Fruit fly (Drosophila melangoaster) Vestigial
Wing.
Fruit fly (Drosophila) adult, dorsal view
13
Types Selection
Stabilizing
Directional demonstrated by the peppered moths
Stabilizing tends to favor the
average Disruptive may lead to speciation
Disruptive
14
What Limits Adaptation?
  • A population's gene pool and its rate of
    reproduction limit the population's ability to
    adapt to new environmental conditions.
  • The only genetic traits that can adapt are those
    already in the gene pool.
  • A population's reproductive capacity limits those
    genes that can adapt.
  • Genetically diverse species that reproduce
    quickly can often adapt quickly.
  • Populations that reproduce slowly take a long
    time to adapt through natural selection.
  • For a new favorable trait to predominate, most of
    an existing population would have to die
    prematurely.

15
The Fossil Record as Evidence for
Evolution Fossils Skeletons, bones, shells, body
parts, leaves, seeds, or impressions of such
items that provide recognizable evidence of
organisms that lived long ago.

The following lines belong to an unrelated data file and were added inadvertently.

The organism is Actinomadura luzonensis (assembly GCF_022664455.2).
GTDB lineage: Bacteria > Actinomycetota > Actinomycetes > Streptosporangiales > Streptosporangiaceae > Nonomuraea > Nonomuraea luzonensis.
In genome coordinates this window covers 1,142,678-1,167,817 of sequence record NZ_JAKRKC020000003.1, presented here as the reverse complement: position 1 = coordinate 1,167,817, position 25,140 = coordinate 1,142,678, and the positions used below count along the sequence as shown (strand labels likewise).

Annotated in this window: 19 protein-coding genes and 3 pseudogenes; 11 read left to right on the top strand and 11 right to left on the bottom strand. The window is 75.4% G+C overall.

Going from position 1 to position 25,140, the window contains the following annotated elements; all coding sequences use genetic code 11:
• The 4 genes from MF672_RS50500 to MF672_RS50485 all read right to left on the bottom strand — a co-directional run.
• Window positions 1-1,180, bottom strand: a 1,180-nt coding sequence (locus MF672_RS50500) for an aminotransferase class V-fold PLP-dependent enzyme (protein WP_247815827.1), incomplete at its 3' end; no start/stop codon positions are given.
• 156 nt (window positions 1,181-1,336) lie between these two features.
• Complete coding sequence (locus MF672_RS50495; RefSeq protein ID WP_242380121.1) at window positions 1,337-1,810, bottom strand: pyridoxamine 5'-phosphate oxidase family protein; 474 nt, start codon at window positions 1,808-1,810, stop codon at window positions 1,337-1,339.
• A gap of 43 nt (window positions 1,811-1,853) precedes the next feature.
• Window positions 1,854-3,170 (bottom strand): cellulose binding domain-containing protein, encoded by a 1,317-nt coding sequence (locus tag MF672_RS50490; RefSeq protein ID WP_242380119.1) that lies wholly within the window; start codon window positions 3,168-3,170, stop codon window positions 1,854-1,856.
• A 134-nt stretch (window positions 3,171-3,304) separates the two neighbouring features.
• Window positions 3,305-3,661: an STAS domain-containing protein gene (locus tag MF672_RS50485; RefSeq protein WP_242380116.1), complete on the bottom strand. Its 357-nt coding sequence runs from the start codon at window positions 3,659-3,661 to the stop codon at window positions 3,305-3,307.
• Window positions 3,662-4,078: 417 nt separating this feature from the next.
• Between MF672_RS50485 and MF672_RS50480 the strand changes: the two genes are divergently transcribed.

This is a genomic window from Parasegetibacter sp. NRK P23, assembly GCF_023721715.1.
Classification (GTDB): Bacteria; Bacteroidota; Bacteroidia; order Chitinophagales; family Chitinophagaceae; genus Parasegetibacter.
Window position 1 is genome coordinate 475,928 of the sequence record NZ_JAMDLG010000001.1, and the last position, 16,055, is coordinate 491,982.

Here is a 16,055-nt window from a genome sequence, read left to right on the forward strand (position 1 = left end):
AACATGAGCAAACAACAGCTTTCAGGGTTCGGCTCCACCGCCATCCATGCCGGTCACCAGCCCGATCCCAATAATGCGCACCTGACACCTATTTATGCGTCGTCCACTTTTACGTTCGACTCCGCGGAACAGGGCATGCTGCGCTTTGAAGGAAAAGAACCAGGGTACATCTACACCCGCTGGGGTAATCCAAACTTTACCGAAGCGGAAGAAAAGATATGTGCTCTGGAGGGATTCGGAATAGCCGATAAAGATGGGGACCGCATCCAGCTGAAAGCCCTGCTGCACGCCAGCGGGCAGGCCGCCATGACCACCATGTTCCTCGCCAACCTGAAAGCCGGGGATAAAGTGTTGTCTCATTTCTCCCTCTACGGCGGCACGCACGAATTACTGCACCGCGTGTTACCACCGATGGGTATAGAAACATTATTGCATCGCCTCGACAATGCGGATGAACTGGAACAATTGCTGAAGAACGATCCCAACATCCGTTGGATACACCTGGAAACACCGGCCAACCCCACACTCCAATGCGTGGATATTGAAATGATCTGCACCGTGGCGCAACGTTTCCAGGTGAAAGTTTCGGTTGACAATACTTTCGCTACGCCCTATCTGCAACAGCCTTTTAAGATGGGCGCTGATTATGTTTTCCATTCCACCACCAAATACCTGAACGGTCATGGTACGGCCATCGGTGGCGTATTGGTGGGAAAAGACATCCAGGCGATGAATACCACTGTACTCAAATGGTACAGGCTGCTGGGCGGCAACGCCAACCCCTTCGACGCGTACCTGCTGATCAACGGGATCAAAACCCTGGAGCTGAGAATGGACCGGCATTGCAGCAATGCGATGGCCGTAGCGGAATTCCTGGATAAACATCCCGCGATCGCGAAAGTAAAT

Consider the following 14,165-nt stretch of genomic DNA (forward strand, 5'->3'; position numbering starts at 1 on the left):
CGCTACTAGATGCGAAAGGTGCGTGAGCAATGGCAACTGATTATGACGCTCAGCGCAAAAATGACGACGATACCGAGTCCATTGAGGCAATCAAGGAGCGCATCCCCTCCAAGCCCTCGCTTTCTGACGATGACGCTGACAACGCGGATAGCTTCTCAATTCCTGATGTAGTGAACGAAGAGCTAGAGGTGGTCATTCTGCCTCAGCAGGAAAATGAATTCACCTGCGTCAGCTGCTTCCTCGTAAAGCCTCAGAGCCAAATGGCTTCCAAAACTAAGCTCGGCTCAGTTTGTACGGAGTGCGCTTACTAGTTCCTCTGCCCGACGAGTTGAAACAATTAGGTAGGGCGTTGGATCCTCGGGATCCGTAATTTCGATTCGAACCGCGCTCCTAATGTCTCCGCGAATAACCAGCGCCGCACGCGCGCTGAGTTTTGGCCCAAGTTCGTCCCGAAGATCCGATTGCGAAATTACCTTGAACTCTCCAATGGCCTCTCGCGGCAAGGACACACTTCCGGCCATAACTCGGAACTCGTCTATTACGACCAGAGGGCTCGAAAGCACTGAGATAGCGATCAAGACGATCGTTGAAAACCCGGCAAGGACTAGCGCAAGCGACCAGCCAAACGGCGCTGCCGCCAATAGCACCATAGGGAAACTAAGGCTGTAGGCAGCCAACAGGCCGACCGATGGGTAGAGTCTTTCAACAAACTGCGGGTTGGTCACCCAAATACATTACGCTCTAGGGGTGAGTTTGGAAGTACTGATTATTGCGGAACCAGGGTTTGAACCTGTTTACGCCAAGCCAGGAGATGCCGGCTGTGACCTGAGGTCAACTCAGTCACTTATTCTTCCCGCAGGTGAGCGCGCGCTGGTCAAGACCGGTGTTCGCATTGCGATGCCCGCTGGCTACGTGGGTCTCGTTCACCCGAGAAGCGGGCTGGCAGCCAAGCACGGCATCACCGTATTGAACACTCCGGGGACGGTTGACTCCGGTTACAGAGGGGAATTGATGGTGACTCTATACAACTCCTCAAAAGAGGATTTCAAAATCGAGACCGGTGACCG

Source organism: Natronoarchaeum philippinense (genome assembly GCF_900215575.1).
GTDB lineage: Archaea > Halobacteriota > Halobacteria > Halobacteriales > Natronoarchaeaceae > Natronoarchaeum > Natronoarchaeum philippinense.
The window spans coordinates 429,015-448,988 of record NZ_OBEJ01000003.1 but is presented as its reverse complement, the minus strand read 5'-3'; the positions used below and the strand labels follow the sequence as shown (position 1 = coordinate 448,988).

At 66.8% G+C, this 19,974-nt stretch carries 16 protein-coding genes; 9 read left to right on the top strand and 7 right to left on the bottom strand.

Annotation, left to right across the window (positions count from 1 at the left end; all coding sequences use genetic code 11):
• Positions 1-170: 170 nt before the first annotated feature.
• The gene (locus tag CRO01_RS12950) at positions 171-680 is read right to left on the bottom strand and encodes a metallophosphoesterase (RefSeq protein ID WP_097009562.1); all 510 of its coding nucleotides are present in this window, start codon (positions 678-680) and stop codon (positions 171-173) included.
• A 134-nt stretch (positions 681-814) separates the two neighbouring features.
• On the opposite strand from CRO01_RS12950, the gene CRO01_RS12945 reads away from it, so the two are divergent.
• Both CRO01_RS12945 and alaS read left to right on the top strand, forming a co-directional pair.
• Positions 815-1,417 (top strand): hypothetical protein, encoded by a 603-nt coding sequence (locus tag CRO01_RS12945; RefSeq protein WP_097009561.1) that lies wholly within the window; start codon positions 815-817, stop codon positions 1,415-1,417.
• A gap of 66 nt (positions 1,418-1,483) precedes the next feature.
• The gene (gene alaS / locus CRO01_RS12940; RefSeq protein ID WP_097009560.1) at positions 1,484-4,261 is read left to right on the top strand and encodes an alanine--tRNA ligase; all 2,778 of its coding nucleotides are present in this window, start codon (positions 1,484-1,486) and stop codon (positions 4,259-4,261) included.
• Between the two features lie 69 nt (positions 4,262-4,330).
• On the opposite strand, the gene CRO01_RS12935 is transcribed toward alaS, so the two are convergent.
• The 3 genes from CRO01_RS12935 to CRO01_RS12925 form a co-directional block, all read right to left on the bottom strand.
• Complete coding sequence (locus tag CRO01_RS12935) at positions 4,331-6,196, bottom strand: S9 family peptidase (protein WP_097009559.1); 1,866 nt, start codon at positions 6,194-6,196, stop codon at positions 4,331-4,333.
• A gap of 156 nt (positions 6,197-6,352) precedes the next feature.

Fossil of algae, Gunflint chert, 2.1 billion
years old. Brightfield X400.
Burgess Shale arthropod fossils, 530 years old,
Middle Cambrian Period.
Trilobite fossil from the Silurian period 405mya.
16
Comparative anatomy
Darwin recognized the major source of evidence
for common descent was found in the concept of
homology. Homology is the name given to
similarity of organs or structures due to common
embryonic or evolutionary origin. Forelimbs of
five vertebrates show skeletal homologies
Yellow --- Humerus Blue ---- radius and ulna
Pink ---- wrist White ---- phalanges Clear
homologies of bones and patterns of connection
are evident despite evolutionary modifications
for particular functions
17
Phylogenetic Reconstruction
The phylogenetic pattern specified by 15
homologous structures in the skeletons of ratite
(flightless) birds. The homologous features are
numbered 1-15 and are marked both on the branches
of the tree on which they arose and on the birds
that them
Simplified phylogenetic reconstruction of
vertebrates
18
(No Transcript)
19
Transitional Species
Whale evolution - the movement of the nostrils
from the front of the skull to the top of the
skull Why is having the nostrils at the top of
the skull an advantage?
Environmental changes require adaptations also.
Organisms must be able to adapt to the new
conditions, migrate to an area with a more
favorable environment, or become extinct.
20
DNA Evidence for Evolution
http//www.pbs.org/wgbh/evolution/library/03/4/qui
cktime/l_034_04.html
21
Ice cores unlock climate secrets
Gases and particles trapped in the layers of an
ice core provide information about the Earth's
climate and atmosphere. Oxygen and hydrogen
isotopes reveal the temperature when the ice
formed, for example, while high carbon dioxide